What Does the Dow Number Mean?

What Does the Dow Number Mean?
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A company’s stock price is a clear measure of market expectations about its future performance. In contrast, a market index, such as the Dow Jones Industrial Average, is a statistical measure of the level and direction of movement in the prices of a set of securities, such as stocks. Each index is constructed in a unique way in terms of the number of securities included in the index, the manner in which each security is selected for or eliminated from inclusion in the index and the way the index representative value is calculated.

Calculation of Stock Market Indices

Stock market indices are typically calculated by applying formulas to base values of the securities included in the indices at the inception of each index. Thereafter, the index calculation is based on an observation of the movement of each of the included securities in one of two directions, namely an increase or decrease in value. An index may be calculated repeatedly throughout the trading day, once a day or on a monthly or quarterly basis.

Dow Jones Industrial Average

"The Dow," or the Dow Jones Industrial Average, is a stock market index that tracks the market performance of 30 blue-chip public companies that trade on the New York Stock Exchange and the NASDAQ. As an index, the Dow plots the representative rise and fall in value of the 30 Dow Jones Industrial Average companies over time. As a reflection of the health of one part of the stock market, it serves as an indicator of the health of the U.S. economy.

The Dow, which is based on the prices of the individual stocks it includes, provides a hypothetical view of the collective change in the stocks of the index over time relative to change in industry stocks at large. The Dow provides a means of comparison of the current representative value of the index versus that value at another time.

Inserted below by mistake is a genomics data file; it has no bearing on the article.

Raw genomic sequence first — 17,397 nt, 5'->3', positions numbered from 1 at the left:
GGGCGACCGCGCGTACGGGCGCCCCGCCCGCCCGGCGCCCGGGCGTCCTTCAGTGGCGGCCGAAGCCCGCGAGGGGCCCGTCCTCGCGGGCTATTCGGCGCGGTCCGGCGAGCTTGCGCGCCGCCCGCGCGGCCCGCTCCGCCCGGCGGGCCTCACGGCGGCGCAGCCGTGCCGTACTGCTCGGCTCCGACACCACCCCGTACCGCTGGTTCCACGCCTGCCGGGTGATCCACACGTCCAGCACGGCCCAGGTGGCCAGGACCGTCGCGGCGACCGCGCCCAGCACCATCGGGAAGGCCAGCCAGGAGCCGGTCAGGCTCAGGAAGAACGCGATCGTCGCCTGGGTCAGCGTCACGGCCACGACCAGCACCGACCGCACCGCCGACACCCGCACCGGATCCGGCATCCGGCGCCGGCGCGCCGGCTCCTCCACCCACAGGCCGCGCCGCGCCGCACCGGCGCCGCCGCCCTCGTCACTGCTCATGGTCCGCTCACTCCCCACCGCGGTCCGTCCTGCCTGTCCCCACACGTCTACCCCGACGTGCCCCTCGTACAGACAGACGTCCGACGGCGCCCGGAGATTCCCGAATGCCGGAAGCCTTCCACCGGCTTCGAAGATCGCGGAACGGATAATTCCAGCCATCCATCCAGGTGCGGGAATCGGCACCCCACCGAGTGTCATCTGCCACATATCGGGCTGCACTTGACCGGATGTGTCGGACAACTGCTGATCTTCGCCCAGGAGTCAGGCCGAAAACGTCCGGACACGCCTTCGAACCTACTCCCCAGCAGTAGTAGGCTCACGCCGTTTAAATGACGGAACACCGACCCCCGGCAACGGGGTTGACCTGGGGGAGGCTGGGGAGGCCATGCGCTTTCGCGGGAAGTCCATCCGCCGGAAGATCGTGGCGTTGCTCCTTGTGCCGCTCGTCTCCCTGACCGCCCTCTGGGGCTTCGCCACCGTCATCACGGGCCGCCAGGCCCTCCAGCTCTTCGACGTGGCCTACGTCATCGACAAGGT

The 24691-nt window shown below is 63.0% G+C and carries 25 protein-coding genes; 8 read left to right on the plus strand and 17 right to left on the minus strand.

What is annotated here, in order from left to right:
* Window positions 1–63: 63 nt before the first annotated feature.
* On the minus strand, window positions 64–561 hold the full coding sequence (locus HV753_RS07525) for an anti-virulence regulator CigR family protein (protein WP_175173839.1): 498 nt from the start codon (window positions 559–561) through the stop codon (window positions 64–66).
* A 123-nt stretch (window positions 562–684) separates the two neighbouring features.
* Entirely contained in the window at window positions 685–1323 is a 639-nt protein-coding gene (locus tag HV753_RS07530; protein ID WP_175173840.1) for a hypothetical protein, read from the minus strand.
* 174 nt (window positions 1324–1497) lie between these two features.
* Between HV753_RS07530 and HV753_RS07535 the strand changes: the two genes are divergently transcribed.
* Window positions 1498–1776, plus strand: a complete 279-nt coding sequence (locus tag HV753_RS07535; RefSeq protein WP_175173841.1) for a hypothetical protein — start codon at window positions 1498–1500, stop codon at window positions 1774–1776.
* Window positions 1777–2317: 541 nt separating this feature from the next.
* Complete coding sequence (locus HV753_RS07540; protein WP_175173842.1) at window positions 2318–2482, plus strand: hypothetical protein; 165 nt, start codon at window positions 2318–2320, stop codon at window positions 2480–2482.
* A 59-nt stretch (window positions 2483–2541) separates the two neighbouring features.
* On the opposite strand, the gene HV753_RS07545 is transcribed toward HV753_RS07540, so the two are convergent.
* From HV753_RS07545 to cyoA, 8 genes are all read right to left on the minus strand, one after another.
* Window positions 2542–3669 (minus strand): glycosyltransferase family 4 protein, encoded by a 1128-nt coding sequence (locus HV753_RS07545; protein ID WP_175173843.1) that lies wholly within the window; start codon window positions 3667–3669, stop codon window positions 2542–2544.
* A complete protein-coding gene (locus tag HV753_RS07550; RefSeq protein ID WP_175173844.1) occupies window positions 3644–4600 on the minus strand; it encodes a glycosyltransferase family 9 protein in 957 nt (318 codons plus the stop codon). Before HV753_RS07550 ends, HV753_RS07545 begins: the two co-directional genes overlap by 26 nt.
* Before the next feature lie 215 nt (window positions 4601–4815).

The Value of 'the Dow'

The Dow Jones Industrial Average is a benchmark with which an investor evaluates the performance of his stock portfolio or industrial stocks at large. The investor considers the relative change of an index as well as the most current metric relative to individual industry stocks.

The change in an index from a prior day, the rise or fall in the index, is represented as a percent. Alternatively, the most current metric informs the investor of the stock's rise or fall in value relative to its baseline value.

An investor can compare the prices of the industrial stocks in their personal portfolios to that of the Dow to determine if the amount of cash they are earning on their portfolio is more or less than that which would be earned by the index. Then, they use this information in a decision-making process as to whether buy, sell or hold stock.

The Dow and Indexed Investing

An investor intent on "indexed investing" commits to an investment portfolio that replicates the Dow. With this approach, the investor makes no active attempt to beat the market, but rather to beat the returns of the average investor.

Both mutual funds and exchange-traded funds offer the means to pursue indexed investing. For instance, you could create your own New York Stock Exchange index fund by buying 1 percent of the outstanding shares of every company that trades on that exchange.

Read More:Sectors of the Dow Stocks

S&P 500 Index

Many market indexes exist to measure the performance of a group of securities, such as stocks. For instance, the Standard and Poor Index (S&P 500) is a stock market index that tracks the stock prices of 500 of the largest public companies in the United States. To be included in the S&P 500, a company's valuation must be more than $10 billion.

Investors who follow the S&P 500 can easily see whether the largest U.S. stocks are gaining or losing value and use that information to make buy, sell and hold decisions about the securities in their own portfolios.

An index is not an investment vehicle or security, rather, it's a means to track the performance of a set of securities relative to that of a certain market or exchange, or those companies that operate in a certain industry and so on. As such, an index is a proxy that infers the overall health of the stock market or even the U.S. economy. Consequently, the index provides investors an idea of what to expect in terms of the performance, or an increase or decrease in value, of stocks that share characteristics with others in an index.